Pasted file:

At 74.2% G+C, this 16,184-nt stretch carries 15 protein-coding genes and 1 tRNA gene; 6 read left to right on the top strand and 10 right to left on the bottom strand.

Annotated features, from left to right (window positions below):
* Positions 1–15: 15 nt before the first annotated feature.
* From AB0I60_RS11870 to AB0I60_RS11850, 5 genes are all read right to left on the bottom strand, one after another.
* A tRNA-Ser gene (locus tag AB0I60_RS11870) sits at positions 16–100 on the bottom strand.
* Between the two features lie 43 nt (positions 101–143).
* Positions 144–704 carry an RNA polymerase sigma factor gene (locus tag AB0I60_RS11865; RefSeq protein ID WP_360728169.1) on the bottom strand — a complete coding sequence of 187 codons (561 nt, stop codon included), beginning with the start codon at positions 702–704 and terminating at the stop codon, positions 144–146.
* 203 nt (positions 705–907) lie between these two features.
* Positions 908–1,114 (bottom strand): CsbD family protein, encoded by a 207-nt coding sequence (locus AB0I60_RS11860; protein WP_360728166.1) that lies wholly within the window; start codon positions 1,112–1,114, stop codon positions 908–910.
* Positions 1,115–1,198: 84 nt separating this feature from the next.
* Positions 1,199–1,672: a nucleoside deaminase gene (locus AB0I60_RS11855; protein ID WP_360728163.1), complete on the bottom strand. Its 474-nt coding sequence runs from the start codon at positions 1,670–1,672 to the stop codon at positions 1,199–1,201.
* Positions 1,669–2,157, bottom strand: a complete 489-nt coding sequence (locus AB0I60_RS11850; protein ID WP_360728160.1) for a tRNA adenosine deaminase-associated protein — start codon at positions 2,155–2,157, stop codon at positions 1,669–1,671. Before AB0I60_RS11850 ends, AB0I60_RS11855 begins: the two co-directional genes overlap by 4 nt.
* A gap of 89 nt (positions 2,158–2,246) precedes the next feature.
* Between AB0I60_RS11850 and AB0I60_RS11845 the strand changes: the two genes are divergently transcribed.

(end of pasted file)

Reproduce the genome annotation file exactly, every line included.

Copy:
At 74.2% G+C, this 16,184-nt stretch carries 15 protein-coding genes and 1 tRNA gene; 6 read left to right on the top strand and 10 right to left on the bottom strand.

Annotated features, from left to right (window positions below):
* Positions 1–15: 15 nt before the first annotated feature.
* From AB0I60_RS11870 to AB0I60_RS11850, 5 genes are all read right to left on the bottom strand, one after another.
* A tRNA-Ser gene (locus tag AB0I60_RS11870) sits at positions 16–100 on the bottom strand.
* Between the two features lie 43 nt (positions 101–143).
* Positions 144–704 carry an RNA polymerase sigma factor gene (locus tag AB0I60_RS11865; RefSeq protein ID WP_360728169.1) on the bottom strand — a complete coding sequence of 187 codons (561 nt, stop codon included), beginning with the start codon at positions 702–704 and terminating at the stop codon, positions 144–146.
* 203 nt (positions 705–907) lie between these two features.
* Positions 908–1,114 (bottom strand): CsbD family protein, encoded by a 207-nt coding sequence (locus AB0I60_RS11860; protein WP_360728166.1) that lies wholly within the window; start codon positions 1,112–1,114, stop codon positions 908–910.
* Positions 1,115–1,198: 84 nt separating this feature from the next.
* Positions 1,199–1,672: a nucleoside deaminase gene (locus AB0I60_RS11855; protein ID WP_360728163.1), complete on the bottom strand. Its 474-nt coding sequence runs from the start codon at positions 1,670–1,672 to the stop codon at positions 1,199–1,201.
* Positions 1,669–2,157, bottom strand: a complete 489-nt coding sequence (locus AB0I60_RS11850; protein ID WP_360728160.1) for a tRNA adenosine deaminase-associated protein — start codon at positions 2,155–2,157, stop codon at positions 1,669–1,671. Before AB0I60_RS11850 ends, AB0I60_RS11855 begins: the two co-directional genes overlap by 4 nt.
* A gap of 89 nt (positions 2,158–2,246) precedes the next feature.
* Between AB0I60_RS11850 and AB0I60_RS11845 the strand changes: the two genes are divergently transcribed.